- Gaschler: At the time we initiated the one to one laptop program in the district we were spending about the same amount of money for computers in the district. Students are using technology at faster rates than some of the staff. More importantly they are learning to use the technology under school guidance while learning ethics. Examples of student use include: research for the freshman science fair projects, reviewing events in history for civics classes, learning about music in playing instruments, foreign language and in distance learning for college credit. Improvements on the program are done on a daily basis as students and staff find a new way of dealing with assignments for research and topics as they come up. It is up to the teacher to decide if the laptops replace text books in some classes.
- Meeske: The Laptop Program has had its challenges, but to be able to give the students the best education does include the use of computers and the implementation of technology. So continuation of the Laptop Program is something that I do support.
4. In light of the fact negotiations are starting on a new, two-year contract for certificated staff, do you support continued 100% payment of fulltime school employees’ health coverage premiums, whether it be a single or family policy? Explain.
- Smith: Providing full family insurance is a good benefit for our teachers. Our negotiating team has been working with the teachers on reducing costs to the district by raising deductibles. While costing teachers nothing, the district has realized significant savings. It would be extremely difficult for a district our size to eliminate a long standing teacher benefit that nearly all of Nebraska teachers enjoy.
- Stromberger: Insurance benefits are part of the Negotiated Agreement between the staff and the Board of Education. Rising health care costs are a concern for all people. I feel the election on Nov. 6 could determine how health insurance is made available to all Americans. I also think it’s very difficult to take something away, either in full or in part, to people who are used to it being a certain way. No one will argue that the school’s health insurance plan is a great benefit and part of the overall salary package. If the language of health insurance comes up as part of the new negotiations, I will be prepared to discuss it.
- Gaschler: We cannot speak about current negotiations as allowed by law. In the past 12 years the teachers and the board have come to an agreement on reducing costs by encouraging healthy lifestyles and increasing deductibles. My guess is that this could be a discussion item.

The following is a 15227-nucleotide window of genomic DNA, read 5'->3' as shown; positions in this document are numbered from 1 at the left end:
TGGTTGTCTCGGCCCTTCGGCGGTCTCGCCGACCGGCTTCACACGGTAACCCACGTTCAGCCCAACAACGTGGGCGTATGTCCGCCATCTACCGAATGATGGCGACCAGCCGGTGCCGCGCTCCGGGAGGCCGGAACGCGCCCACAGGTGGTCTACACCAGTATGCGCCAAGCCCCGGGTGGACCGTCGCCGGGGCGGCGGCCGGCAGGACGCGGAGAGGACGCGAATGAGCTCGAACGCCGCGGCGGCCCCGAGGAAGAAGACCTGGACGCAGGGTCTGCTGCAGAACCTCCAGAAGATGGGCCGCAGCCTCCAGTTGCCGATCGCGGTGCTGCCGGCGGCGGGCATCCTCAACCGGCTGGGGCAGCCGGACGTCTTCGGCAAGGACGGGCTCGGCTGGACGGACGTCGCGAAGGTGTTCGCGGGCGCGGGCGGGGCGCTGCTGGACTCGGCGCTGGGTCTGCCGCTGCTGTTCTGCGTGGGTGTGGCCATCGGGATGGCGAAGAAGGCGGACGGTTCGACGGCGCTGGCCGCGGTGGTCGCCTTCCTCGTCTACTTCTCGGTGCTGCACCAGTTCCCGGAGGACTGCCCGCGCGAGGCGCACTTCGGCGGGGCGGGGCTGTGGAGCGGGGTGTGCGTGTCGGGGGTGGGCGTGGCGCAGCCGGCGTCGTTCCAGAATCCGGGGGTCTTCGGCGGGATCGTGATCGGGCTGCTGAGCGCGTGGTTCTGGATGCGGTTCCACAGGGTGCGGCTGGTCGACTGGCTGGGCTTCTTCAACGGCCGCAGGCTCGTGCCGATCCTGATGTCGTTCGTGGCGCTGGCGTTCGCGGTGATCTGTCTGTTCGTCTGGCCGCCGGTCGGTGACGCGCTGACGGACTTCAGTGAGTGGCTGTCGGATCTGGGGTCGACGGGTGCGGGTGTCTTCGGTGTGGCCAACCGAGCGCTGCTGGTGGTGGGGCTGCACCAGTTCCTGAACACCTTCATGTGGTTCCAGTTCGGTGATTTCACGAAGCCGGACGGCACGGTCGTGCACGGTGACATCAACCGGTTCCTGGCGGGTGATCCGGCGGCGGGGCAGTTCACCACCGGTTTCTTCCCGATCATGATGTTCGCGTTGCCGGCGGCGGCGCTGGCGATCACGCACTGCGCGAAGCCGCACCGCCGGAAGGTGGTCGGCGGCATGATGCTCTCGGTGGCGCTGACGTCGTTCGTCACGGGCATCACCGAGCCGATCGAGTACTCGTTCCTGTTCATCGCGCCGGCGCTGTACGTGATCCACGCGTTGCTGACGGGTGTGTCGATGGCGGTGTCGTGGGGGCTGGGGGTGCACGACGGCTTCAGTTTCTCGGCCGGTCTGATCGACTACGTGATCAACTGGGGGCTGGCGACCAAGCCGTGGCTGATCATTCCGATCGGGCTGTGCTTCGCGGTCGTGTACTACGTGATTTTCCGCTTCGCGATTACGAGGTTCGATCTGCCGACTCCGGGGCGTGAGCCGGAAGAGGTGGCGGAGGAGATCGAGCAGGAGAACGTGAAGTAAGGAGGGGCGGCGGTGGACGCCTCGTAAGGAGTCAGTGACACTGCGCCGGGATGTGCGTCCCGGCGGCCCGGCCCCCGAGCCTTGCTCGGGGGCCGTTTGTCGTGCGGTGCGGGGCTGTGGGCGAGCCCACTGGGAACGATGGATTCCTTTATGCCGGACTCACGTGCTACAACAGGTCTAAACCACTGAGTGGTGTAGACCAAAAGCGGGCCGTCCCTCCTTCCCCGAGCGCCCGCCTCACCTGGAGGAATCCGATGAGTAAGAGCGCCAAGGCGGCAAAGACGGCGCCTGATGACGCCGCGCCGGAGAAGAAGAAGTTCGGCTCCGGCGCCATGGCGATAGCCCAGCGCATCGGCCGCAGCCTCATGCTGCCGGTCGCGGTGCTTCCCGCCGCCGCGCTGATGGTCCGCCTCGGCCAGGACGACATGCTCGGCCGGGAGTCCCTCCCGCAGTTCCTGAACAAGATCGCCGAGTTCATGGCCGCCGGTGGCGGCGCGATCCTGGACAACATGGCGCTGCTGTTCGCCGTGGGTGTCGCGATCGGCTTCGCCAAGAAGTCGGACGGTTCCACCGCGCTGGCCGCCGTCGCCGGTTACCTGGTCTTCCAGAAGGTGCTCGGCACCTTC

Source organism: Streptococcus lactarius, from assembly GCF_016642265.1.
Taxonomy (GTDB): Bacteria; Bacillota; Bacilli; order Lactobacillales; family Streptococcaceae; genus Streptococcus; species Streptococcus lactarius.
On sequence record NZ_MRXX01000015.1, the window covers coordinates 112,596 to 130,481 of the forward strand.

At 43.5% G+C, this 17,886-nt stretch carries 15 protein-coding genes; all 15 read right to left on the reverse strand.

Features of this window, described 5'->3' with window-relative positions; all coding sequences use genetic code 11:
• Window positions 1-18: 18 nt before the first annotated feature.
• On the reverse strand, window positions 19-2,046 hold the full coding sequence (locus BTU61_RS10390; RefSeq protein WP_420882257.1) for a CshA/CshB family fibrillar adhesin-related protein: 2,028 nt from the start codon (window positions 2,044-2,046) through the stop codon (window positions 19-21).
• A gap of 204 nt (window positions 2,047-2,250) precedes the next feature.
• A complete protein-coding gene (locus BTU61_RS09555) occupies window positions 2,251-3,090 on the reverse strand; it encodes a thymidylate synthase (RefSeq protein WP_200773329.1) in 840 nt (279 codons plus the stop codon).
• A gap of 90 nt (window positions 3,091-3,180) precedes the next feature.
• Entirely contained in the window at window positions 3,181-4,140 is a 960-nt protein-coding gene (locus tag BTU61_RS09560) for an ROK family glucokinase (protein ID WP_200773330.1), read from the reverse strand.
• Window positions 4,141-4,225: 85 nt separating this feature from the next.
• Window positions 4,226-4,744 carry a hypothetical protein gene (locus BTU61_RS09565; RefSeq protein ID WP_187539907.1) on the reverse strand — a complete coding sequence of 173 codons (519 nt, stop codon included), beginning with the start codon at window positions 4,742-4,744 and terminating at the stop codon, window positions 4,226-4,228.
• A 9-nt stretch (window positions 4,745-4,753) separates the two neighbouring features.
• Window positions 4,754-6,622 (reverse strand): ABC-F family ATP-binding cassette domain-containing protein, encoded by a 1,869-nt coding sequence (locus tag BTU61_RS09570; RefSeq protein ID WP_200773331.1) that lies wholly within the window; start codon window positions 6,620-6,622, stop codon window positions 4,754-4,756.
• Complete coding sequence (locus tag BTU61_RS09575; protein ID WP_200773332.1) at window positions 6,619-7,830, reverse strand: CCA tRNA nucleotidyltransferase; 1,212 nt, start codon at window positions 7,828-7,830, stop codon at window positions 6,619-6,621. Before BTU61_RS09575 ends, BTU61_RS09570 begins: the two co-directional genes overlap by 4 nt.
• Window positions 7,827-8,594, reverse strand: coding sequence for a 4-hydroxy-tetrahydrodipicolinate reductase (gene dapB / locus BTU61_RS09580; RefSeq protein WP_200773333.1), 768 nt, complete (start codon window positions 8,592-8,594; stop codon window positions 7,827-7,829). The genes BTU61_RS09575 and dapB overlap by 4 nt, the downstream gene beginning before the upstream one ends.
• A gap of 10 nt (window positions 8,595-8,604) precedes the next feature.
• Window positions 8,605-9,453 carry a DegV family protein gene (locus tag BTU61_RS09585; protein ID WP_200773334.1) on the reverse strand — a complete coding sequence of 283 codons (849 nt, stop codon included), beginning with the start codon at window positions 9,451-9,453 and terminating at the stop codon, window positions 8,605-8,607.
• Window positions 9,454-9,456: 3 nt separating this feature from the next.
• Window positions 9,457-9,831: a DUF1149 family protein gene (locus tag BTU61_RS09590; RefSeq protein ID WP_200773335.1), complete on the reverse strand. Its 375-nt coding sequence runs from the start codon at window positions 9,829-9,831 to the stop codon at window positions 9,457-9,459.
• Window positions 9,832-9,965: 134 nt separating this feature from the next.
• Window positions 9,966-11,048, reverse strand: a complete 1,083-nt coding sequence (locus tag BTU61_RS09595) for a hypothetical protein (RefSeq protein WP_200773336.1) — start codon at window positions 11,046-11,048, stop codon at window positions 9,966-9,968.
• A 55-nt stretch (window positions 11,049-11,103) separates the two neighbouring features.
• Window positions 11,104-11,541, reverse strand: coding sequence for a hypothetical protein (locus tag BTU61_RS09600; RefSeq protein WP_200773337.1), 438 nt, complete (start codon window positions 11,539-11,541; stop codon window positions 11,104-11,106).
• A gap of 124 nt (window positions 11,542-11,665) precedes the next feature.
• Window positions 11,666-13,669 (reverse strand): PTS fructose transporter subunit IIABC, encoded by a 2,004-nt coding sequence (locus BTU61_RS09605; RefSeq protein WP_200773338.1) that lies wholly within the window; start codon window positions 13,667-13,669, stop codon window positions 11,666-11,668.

- Meeske: Due to the fact that negotiations are going to start, and being on the negotiations committee, I don’t feel that I can comment on this question. If any constituent has any questions I would be glad to visit with them.
- O’Neil: I believe health insurance is an important part of teachers’ benefits, and as long as the school can continue to keep the budget in balance while offering full compensation of such benefits, I believe the school should continue doing so.
5. What do you see for the future of the English Language Learners (ELL) Program? Do you believe it’s a cost-effective program?
- Stromberger: The English Language Learners program at CCS is ever-growing as the non- English speaking population in our community continues to grow. The public school system in this country is charged with educating all students who enter our doors. In order to do that, many students need a “jump start” in learning the English language. In an ideal world, those students would learn our language before enrolling in school, but the world is far from perfect. Hopefully, by learning English at an early age, students will have more opportunities to further their education and become productive citizens.
- Gaschler: The English Language Learners program takes a teacher who does not speak a foreign language and forces the student to learn English in the subjects they are being taught. The purpose is to immerse the student in English, a sink or swim mentality. Is it cost effective? Yes. I am an example of that because both of my parents where German immigrants and we spoke German at home. I learned English in this manner, although it was called the classroom and not ELL. The best way to integrate foreign nationals into the United States is to teach English and educate foreign children about U.S. and regional customs.